Editors' Picks

        Genome engineering

        The bacterially derived CRISPR–Cas9 system has proven useful for genome editing in Drosophila, Caenorhabditis elegans, zebrafish, mouse, rat, and humans. Recently, Wu and colleagues successfully employed this system to correct a mutant gene in mice. In a mouse model of dominant cataract disorder caused by a defined mutation in the Crygc gene, the CRISPR–Cas9 system, which involves injection of the Cas9 mRNA and single-guide RNAs that target the mutant allele into zygotes, successfully and functionally corrected the heterozygous mutation via homologydirected repair. In several cases, however, nonhomologous end joining–based deletions or insertions were utilized in this process to functionally repair the gene. Importantly, only rare instances of off-target mutations were detected, and the pups were able to transmit the corrected allele to their progeny. Thus, the CRISPR–Cas9 system can be used to cure a genetic disease in mice, and these findings pave the way for exploration of use of this strategy for mutation correction in a human disease setting. (Cell Stem Cell 13:659–62, 2013) Selected by M. Amagai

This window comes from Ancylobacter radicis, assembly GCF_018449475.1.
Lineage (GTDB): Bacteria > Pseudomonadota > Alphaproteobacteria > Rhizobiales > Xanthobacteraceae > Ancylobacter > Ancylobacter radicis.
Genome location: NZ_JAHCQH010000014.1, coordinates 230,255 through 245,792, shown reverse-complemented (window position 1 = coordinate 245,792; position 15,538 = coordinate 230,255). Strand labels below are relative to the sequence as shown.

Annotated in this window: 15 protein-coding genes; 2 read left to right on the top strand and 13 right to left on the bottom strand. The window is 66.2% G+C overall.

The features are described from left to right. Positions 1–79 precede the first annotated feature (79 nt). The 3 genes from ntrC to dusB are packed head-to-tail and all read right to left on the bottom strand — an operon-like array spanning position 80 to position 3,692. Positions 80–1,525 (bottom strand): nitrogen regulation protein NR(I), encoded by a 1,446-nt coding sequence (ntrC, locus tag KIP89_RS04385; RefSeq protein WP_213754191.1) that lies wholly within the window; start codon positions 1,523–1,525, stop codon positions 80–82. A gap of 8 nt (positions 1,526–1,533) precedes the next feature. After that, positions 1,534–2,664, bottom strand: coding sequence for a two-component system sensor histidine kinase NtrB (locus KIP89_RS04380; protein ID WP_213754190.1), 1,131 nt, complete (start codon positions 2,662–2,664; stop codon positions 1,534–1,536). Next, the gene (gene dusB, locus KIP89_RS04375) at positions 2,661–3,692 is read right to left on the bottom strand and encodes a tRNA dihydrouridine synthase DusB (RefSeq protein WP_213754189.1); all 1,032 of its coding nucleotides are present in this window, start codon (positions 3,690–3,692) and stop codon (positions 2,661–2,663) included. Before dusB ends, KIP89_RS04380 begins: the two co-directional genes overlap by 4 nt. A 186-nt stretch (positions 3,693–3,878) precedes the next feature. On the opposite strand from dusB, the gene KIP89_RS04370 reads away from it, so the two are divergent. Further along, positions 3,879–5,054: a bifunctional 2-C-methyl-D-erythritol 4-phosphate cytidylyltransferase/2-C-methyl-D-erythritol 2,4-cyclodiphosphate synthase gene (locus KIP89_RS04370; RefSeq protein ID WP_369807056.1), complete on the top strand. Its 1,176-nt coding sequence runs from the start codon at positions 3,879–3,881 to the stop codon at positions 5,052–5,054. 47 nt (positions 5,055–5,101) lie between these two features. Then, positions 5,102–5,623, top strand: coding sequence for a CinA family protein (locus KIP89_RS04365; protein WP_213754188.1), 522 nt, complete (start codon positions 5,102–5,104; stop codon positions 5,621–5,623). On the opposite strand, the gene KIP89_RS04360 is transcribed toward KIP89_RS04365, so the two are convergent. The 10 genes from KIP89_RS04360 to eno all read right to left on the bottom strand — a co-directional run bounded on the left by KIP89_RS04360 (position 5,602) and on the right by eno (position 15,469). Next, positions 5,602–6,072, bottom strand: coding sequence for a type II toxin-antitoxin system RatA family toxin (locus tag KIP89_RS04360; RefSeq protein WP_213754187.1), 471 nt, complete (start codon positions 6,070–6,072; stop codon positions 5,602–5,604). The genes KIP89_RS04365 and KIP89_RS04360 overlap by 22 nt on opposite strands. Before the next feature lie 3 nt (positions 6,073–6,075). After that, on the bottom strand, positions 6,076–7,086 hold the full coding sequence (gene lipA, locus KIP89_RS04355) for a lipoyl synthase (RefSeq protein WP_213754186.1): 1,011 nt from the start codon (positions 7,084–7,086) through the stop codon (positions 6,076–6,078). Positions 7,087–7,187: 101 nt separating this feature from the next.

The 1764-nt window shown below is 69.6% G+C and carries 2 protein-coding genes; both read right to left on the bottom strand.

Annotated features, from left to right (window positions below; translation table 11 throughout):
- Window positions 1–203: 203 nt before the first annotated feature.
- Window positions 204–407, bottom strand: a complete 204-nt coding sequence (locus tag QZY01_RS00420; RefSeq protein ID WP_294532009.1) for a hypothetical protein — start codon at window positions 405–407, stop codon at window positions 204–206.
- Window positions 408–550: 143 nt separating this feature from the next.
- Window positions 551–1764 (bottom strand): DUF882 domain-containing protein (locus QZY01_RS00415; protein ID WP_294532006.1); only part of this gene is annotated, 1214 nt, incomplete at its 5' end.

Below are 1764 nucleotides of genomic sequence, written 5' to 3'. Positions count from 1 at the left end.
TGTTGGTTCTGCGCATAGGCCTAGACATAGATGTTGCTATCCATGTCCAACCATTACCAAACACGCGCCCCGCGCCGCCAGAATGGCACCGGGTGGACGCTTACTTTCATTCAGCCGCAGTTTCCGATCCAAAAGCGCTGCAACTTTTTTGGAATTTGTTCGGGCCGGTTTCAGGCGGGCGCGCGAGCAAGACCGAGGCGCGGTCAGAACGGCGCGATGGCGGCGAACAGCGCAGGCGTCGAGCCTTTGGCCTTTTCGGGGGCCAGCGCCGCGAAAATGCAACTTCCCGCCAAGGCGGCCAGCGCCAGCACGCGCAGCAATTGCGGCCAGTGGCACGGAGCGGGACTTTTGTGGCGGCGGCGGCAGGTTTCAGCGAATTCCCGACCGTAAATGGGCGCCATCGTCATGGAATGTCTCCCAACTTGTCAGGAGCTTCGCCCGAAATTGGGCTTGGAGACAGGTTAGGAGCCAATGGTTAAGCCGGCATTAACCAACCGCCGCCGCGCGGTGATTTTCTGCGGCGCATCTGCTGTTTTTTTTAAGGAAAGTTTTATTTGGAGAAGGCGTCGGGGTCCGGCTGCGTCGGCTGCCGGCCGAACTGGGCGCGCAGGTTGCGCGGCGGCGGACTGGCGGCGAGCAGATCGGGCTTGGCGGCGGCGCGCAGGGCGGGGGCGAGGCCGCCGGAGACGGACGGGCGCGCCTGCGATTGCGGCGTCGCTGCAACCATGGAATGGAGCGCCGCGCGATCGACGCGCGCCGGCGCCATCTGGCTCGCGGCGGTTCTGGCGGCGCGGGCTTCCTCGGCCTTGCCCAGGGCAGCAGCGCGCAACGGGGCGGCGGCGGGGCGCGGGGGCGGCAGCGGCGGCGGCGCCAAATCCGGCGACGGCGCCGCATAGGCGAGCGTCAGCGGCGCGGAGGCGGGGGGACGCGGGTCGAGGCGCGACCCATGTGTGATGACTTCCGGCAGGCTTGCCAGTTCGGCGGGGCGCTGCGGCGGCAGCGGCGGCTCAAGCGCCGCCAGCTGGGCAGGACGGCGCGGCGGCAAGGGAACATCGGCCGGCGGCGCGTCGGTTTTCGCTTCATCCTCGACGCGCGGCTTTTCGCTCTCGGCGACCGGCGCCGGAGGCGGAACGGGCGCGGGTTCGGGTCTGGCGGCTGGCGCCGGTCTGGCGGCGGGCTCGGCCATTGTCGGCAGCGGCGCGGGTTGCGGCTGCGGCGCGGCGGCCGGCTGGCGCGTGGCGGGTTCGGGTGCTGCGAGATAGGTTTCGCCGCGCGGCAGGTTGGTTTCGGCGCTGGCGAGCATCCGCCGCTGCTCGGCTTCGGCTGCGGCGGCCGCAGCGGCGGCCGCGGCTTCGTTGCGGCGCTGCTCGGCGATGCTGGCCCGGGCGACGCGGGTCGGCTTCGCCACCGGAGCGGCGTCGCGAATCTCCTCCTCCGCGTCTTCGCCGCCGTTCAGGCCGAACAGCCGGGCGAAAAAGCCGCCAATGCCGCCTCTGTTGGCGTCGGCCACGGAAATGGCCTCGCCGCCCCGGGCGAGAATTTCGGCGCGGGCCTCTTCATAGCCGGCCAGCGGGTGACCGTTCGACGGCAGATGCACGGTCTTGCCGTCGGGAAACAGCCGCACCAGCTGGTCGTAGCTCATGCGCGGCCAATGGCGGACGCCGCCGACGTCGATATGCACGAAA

The dangers of light skin

        Low levels of melanin are correlated with the development of angiogenic ocular and skin diseases. Because intracellular pigment levels in retinal pigment epithelium cells are similar in all races, Adini and colleagues investigated the role of melanocytes in regulating angiogenesis in pigmented tissues in numerous wild-type and albino mouse models. These investigators found that melanocytes secrete fibromodulin, a previously unknown angiogenic factor that functions as a potent stimulator of endothelial cell growth, migration, sprouting, and capillary network formation. In addition, fibromodulin stimulated blood vessel formation and induced neovascularization in these mice. Mechanistically, fibromodulin was found to activate endothelial cells via transforming growth factor β-1, which ultimately initiates the SMAD pathway. These findings, which illuminate the mechanism of epidemiological correlation between fair skin and susceptibility to angiogenic disease, suggest that fibromodulin is a potential therapeutic target for treatment of pathological angiogenesis. (J Clin Invest 124:425–36, 2014) Selected by T. Schwarz